Hang in there. Thinking about you as you settle in. I hope you make some great like-minded friends. Keep up the blogging and keeping it real. It is so refreshing!

    • Kristen, you are so right that our time comes after. This is our first overseas with kids (taking them at 6-weeks old to a Mexican border town didn’t quite have the same adjustment issues as this move to Vientiane at 2.5-years old) and the key to feeling sane in all the madness was realizing that once they are settled that I’ll feel settled enough to truly find my bearings in new country whether it’s exploring as a tourist, finding a job, or just settling in to my own routine. It’s the reality of motherhood and gives me the focus I needed to quiet my itchy wanderlust feet during those first few weeks after we landed.

    • Thanks Kristen soo much for sharing your experience. It sounds so much like what I’ve seen a bit of in these first few weeks. I hear you on the nanny thing, it’s definitely a different environment here than in Chengdu. I think it’s amazing that so many women can work here because they know they have capable nannies at home to help take care of their kids. I think good, affordable childcare for working parents is such an important thing. And I think it’s wonderful that we have the opportunity here to get out and do things sans kids once in awhile that our kids couldn’t or wouldn’t enjoy doing with us. I generally like having Will with me when I’m out, but if a regular lunch date with friends or a few hours to wander the city and get a pedicure makes the difference between a happy, loving Mama and an unhappy Mama for someone else, then I think it’s a no-brainer. Mama should get out once in awhile. We’re all wired a little differently when it comes to motherhood after all. Still, it really does seem like the affordable childcare for non-working spouses does change the social dynamic quite a bit. For instance, are kids welcome on CLO trips for spouses that happen during the week when most people have housekeepers/nannies around to watch their kids? Will people be annoyed if a kid (say, mine?) shows up? I don’t know yet, still figuring things like that out! So all of these other perspectives are so great to have!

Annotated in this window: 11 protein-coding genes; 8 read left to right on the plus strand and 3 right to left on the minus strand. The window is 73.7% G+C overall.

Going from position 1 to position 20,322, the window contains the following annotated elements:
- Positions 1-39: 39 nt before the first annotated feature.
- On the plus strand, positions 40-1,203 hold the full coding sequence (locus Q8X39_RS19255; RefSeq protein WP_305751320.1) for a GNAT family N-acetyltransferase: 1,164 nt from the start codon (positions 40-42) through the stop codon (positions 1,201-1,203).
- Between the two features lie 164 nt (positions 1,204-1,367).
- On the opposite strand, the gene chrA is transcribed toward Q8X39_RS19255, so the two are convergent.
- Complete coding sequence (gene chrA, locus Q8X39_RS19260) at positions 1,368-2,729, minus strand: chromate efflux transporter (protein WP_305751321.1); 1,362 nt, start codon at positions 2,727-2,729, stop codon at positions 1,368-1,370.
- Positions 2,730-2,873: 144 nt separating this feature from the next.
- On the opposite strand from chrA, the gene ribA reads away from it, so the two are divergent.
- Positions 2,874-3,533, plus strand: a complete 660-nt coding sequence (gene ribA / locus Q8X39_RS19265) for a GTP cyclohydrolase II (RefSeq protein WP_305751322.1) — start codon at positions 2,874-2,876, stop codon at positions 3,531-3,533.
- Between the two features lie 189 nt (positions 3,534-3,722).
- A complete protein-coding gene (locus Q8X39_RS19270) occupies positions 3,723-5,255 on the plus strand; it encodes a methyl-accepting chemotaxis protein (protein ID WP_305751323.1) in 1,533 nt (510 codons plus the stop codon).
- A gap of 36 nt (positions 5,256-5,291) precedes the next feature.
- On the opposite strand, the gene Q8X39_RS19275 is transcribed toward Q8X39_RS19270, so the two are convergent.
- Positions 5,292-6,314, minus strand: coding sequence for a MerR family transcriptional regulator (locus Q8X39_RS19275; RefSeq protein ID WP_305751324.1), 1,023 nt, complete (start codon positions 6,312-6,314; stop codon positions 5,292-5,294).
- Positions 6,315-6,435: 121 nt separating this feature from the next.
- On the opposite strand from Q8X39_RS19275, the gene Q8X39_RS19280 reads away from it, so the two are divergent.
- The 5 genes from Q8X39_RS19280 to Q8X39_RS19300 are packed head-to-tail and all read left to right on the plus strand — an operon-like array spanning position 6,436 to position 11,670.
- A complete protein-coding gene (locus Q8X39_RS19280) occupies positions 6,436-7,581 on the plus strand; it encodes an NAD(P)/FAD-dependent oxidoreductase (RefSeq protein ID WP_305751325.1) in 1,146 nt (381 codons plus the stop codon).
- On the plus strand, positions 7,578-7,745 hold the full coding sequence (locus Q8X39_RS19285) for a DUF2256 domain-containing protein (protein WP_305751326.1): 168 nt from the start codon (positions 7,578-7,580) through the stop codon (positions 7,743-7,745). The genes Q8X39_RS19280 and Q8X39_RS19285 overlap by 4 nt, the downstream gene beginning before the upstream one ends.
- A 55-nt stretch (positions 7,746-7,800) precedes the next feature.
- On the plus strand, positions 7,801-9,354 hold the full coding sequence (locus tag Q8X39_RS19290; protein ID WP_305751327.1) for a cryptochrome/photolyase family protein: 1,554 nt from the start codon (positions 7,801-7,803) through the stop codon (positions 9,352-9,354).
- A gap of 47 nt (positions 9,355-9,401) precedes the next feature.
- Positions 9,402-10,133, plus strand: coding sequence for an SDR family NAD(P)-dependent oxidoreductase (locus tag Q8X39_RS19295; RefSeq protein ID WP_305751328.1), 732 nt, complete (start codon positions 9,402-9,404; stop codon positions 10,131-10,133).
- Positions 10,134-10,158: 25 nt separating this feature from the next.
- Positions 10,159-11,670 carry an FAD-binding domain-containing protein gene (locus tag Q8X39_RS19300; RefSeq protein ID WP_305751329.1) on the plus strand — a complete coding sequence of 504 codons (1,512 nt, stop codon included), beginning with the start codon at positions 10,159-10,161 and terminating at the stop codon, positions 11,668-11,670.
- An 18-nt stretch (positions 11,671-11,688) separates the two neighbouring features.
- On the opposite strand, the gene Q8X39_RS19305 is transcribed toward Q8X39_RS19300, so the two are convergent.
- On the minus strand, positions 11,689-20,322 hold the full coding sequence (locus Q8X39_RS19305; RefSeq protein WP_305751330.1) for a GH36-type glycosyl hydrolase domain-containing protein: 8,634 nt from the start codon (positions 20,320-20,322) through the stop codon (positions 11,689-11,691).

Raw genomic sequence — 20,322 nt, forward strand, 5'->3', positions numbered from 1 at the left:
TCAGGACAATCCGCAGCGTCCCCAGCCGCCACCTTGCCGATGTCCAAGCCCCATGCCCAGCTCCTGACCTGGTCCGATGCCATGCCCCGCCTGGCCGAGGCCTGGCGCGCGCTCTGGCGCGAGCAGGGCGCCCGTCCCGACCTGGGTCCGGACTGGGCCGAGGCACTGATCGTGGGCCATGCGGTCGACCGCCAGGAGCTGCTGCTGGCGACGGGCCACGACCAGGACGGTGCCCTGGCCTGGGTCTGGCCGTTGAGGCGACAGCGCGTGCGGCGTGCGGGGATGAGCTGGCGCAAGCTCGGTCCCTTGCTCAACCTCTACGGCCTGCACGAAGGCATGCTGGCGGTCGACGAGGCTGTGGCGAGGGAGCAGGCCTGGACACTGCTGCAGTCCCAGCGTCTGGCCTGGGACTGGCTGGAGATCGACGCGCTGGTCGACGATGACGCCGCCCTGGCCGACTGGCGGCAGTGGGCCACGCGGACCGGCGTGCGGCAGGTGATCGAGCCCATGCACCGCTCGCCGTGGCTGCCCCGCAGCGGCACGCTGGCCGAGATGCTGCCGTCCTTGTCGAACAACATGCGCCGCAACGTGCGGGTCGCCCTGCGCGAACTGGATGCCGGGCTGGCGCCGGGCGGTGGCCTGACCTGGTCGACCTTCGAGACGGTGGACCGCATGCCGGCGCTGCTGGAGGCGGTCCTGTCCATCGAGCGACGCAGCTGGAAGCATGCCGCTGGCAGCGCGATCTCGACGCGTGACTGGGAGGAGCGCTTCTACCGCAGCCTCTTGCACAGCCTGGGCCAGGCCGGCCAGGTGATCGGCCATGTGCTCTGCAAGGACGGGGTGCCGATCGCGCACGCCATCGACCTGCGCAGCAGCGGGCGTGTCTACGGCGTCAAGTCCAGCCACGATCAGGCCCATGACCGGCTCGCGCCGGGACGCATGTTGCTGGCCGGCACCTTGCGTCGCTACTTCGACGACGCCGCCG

3. Oh boy, such similar adjustment issues and doubts here in Vientiane, too. I keep seeing tourists out and about reading their guidebooks, walking slowly to admire everything, and just as slowly taking photos, and I get jealous that I’m chasing after two kids from one cafe with a playground to another instead of exploring all the temples and cool shops. And about the toddler tantrums, I have a post coming out in World Mom’s Blog in a week about our traumatic transition to post which I think you’ll be able to relate. Your instinct that Will’s tantrums may be a good thing is correct. A friend of mine who has done research on toddler tantrums says its a way of getting their frustrations out and often times that’s what they need to do before they can move on, which is exactly what I’ve experienced. And yes, it’s hard to distinguish changes in toddler behavior that you can attribute to moving to a new country and typical behavior as they enter a new developmental stage. Either way, we just love, practice patience, and try to maintain our sense of fun and exploration in our new home. Good news is, it gets easier from here on out.

    • Thank you so much about the toddler tantrums info! I can’t wait to read your piece on World Mom’s Blog. How reassuring. Glad to hear things are getting easier for you guys in Vientiane! It’s amazing how getting one good trip and some great photos in with kids in tow can make you feel on top of the world isn’t it? I think in some ways, our experiences traveling and exploring with Will are so much more satisfying in a lot of ways than before we had a kid–probably because every experience is so much more hard-won!

  4. We are the expats taking our kid out to the Old City in Hyderabad and letting her eat spicy food in restaurants. We are also the parents respecting nap time and bed time because she really does need to go home and sleep when she’s overtired. Expat and Indian parents alike have plenty to say about our parenting techniques I think. But our daughter is happy and healthy. We moved here when she was three months old so India is the only life she knows. Cover up with bug spray and sunblock and trust your parental instincts. We’ve covered a lot of ground in our time here, in very small doses. And as much as I like our little adventures together, I also like leaving her home sometimes with our housekeeper so I can eat lunch or shop in peace.

    • Thanks Stephanie! I feel like we probably have similar styles when it comes to parenting and it’s great to hear from another parent in India. As long as the really important things are taken care of, we usually don’t sweat the small stuff like dirt and spices, but I know it sometimes throws other people for a loop watching as Will mucks around on the ground or accompanies me through a meat market. Ah well, he’s learning!